The Yankees like to perpetuate the narrative that Brian McCann figured things out in the second half, but the numbers don’t back that up. He had a better slugging percentage after the All-Star break, but he hit just .221 with a pitiful .274 on-base percentage — both figures even worse than they were in the first half. The Yankees plainly need a lot more to justify their five-year, $85 million investment. It paid off with a steady hand behind the plate and a team-leading 23 homers, but the .286 OBP made McCann, on the whole, an offensive liability.
If only the Yankees could use three or four players at DH, they’d have a much better chance of holding up through the season. Teixeira still has value in the field, although his body could use the occasional rest at DH. Beltran, with his surgically repaired elbow, could also use more time here. But as long as Rodriguez is on the team, he should get the bulk of the playing time at DH. If A-Rod stays away from performance-enhancing drugs, he’s going to need a natural way to heal that crumbling body every day. Beating it up by playing in the field won’t help, so DH looks like his best spot.
Joe Girardi usually knows how to juggle a roster of veterans, but he hasn’t been able to cajole a successful playoff push since 2012. That’s hardly his fault, though, since neither of his last two teams had any right to produce a winning record, given their meager statistics. Even so, a third straight year out of the playoffs can’t be good for Girardi’s job security, even in the more rational world of Hal Steinbrenner. General manager Brian Cashman made deft deadline moves last summer, proving his worth to Steinbrenner, but the Yankees’ biggest organizational advantage remains their ability to spend on free agents or afford to take on other teams’ unwanted contracts.
The Yankees always have hope, because most of their players have, at one point in their careers, ranked among the game’s best. The question is whether they can do it again. Don’t bet on it. It’s increasingly a young man’s game, and if the Yankees continue to rely on the overpaid and over-the-hill, they could be stuck on 27 championships for a long time.
2015 Prediction: 4th in AL East
CF Jacoby Ellsbury (L) Success rate of 84.6 percent on steals is second among active players, trailing only Carlos Beltran.
LF Brett Gardner (L) His 17 HRs were a career high, but .327 OBP was lowest since 2008 rookie season.
RF Carlos Beltran (S) With 373 HRs, trails only Mickey Mantle, Eddie Murray and Chipper Jones among switch-hitters.
C Brian McCann (L) Hit only four of his 23 homers on the road in unimpressive Yankee debut.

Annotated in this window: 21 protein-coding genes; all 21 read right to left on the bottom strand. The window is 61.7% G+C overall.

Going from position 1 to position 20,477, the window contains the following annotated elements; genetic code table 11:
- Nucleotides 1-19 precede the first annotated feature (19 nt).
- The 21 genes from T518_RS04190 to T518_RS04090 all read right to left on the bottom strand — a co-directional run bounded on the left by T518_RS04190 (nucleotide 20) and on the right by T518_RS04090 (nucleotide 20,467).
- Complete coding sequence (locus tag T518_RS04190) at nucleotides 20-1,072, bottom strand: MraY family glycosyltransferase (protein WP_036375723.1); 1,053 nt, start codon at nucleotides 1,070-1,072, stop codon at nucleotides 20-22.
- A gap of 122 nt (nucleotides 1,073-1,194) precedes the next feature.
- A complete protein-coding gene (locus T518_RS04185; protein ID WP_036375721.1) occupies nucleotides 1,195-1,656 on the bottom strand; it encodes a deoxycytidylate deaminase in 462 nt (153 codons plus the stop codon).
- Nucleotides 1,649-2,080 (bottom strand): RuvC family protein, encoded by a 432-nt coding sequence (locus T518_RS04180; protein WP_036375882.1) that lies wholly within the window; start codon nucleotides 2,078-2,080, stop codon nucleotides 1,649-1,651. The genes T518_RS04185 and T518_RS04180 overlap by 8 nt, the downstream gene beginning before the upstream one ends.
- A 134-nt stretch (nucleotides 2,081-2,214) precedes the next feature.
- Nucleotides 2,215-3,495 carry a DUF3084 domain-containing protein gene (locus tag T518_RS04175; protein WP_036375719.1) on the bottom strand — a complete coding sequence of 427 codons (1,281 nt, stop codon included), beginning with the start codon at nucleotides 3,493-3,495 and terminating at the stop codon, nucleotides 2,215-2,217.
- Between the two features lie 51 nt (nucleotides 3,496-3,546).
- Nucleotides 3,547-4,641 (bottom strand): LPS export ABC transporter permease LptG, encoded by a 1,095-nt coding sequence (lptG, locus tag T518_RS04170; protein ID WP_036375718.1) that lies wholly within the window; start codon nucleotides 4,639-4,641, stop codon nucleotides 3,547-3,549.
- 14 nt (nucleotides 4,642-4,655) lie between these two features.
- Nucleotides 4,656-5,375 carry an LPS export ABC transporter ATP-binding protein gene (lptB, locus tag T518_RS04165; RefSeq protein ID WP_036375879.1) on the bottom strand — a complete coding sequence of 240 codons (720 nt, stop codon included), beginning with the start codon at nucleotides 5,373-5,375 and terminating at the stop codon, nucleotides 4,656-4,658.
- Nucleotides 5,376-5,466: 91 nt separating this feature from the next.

1B Mark Teixeira (S) Still owed $45 million for next two seasons after batting just .216.
3B Chase Headley (S) Has just 26 HRs, 99 RBIs since his 2012 breakout (31 HRs, 115 RBIs) with Padres.
DH Alex Rodriguez (R) Will collect $6 million when he hits sixth HR of the season to tie Willie Mays on career list, with 660.
2B Stephen Drew (L) Back with Yankees after hitting just .150 in 46 games following July 31 trade from Red Sox.
SS Didi Gregorius (L) Substantial upgrade over Derek Jeter in the field, he must learn to hit lefties to fulfill offensive potential.
2B Rob Refsnyder (R) Should get a shot to play after a .297/.389/.444 slash line in three season in the minors.
C John Ryan Murphy (R) Strong second half at AAA gives the 2009 second-round pick from Princeton the inside edge for backup job.
OF Chris Young (R) Small sample, but Yanks loved what they saw after he flopped with Mets.
SS Brendan Ryan (R) Great glove, but bat was worse than Yankees expected, at .167.
1B Garrett Jones (L) Veteran has hit at least 15 homers in each of his last six seasons, including 27 with Pittsburgh in 2012.
RH Masahiro Tanaka Two-start cameo in September wasn’t enough to quell fears about troublesome elbow.
LH CC Sabathia Has a 4.87 ERA in last two seasons, but expects to be healthy after knee surgery.
RH Michael Pineda Fragile but dominant, with a .208 opponents’ average in 41 career starts.
RH Nathan Eovaldi MLB hitters can handle his heat; he led National League in hits allowed last season (223 with Miami).
LH Chris Capuano Veteran had six quality starts in 12 tries for the Yankees late last season.
RH Dellin Betances (Closer) Exactly 50 percent of his outs came via strikeout (135 of 270).
LH Andrew Miller Fastball and wipeout slider make him a devastating late-inning weapon.
RH David Carpenter Acquired in early January, Carpenter gives the Yankees another strikeout specialist in the bullpen.
LH Justin Wilson Durable and tough on lefties, but high walk rate is worrisome.
RH Adam Warren Full-time relief role suited Warren, who held lefties to .178 average.
RH Esmil Rogers Before he was hit hard in season finale — four ER in 0.1 IP — had a 3.28 ERA for Yanks.
Beyond the Box Score
MVP shutout One way to measure the Yankees’ lack of 2014 impact was in the voting for the AL Most Valuable Player. Not a single Yankee got even so much as a 10th place vote from 30 members of the Baseball Writers’ Association of America. The last time the Yankees were completely shut out of the MVP vote was 1992, their last losing season. The Yankees also had no pitchers listed on any Cy Young Award ballots.
Stability at the top Only two general managers have been in their current jobs longer than the Yankees’ Brian Cashman — Brian Sabean of the Giants (1996) and Billy Beane of the A’s (1997). Cashman, who took over as GM in 1998, isn’t going anywhere soon. Despite missing the playoffs in each of the last two seasons, the Yankees re-signed Cashman to a three-year contract in October. “We know from our fan base’s perspective that we need to do better than we’ve done for the past two years,” Cashman says. “I say that for myself as well. Being in my chair, I’m responsible for it all — offense, defense and pitching. I’ve got to find a way to get our fan base back to enjoying October sooner than later.”